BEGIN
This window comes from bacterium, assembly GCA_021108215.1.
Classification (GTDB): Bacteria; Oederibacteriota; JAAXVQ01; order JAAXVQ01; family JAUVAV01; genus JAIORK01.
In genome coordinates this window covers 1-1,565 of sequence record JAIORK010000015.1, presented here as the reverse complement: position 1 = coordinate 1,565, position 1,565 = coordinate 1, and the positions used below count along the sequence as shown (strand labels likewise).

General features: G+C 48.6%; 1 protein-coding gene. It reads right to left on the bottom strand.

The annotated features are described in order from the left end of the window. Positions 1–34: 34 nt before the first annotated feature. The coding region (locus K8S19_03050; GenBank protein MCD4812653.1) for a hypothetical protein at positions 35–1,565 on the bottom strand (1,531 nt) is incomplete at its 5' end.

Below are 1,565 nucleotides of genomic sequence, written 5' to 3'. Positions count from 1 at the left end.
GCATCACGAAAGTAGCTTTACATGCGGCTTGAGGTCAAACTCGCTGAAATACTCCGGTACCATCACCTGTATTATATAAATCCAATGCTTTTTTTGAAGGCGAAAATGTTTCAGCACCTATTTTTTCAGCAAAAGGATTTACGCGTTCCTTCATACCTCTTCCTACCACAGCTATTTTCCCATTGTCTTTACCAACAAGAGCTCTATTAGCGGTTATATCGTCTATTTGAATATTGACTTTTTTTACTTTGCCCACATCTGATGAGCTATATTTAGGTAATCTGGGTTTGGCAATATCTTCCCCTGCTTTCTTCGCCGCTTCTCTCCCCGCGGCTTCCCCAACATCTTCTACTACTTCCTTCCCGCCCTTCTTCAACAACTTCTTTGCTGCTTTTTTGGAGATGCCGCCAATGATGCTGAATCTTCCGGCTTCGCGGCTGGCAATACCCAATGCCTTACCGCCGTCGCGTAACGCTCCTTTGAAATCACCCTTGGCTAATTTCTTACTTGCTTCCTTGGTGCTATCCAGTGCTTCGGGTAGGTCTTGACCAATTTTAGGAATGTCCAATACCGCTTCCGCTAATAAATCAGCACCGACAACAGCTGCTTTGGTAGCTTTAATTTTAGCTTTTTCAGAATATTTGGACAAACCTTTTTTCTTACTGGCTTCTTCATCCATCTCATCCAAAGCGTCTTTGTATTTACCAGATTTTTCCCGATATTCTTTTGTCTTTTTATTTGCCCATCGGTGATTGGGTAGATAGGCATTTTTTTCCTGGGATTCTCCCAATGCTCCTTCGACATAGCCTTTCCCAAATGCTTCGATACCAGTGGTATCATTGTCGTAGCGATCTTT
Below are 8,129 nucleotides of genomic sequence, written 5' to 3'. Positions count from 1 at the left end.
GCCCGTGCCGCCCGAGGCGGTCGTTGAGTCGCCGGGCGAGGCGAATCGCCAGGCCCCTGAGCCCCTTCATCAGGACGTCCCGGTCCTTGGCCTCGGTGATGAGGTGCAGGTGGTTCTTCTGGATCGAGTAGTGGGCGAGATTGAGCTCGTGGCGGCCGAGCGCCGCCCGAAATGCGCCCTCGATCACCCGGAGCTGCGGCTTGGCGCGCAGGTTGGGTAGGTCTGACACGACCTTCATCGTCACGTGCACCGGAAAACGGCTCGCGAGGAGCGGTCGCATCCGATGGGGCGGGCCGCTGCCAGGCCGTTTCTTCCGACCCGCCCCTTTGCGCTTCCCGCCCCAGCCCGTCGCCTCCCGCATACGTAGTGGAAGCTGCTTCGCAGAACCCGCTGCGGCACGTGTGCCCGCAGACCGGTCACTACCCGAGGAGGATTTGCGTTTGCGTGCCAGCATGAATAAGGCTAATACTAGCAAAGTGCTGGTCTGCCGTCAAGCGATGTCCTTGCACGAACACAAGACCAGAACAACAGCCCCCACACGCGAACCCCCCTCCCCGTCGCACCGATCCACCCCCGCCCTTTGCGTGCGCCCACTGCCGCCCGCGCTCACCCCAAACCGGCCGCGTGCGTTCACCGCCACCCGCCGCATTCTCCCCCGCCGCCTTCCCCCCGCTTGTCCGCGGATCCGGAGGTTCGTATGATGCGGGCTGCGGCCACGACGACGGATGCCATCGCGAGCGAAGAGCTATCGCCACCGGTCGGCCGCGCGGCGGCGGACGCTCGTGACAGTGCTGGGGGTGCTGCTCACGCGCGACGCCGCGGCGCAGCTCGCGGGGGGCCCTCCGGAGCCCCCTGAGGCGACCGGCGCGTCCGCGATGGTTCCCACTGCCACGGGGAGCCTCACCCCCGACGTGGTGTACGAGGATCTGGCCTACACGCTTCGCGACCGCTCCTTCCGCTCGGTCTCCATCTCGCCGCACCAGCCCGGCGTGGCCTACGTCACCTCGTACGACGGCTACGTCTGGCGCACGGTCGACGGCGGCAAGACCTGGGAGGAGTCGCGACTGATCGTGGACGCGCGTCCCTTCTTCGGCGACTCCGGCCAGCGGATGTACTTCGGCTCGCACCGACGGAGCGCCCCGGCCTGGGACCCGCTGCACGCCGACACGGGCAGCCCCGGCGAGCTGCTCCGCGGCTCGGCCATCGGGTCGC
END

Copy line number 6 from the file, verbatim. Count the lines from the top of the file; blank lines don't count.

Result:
Below are 1,565 nucleotides of genomic sequence, written 5' to 3'. Positions count from 1 at the left end.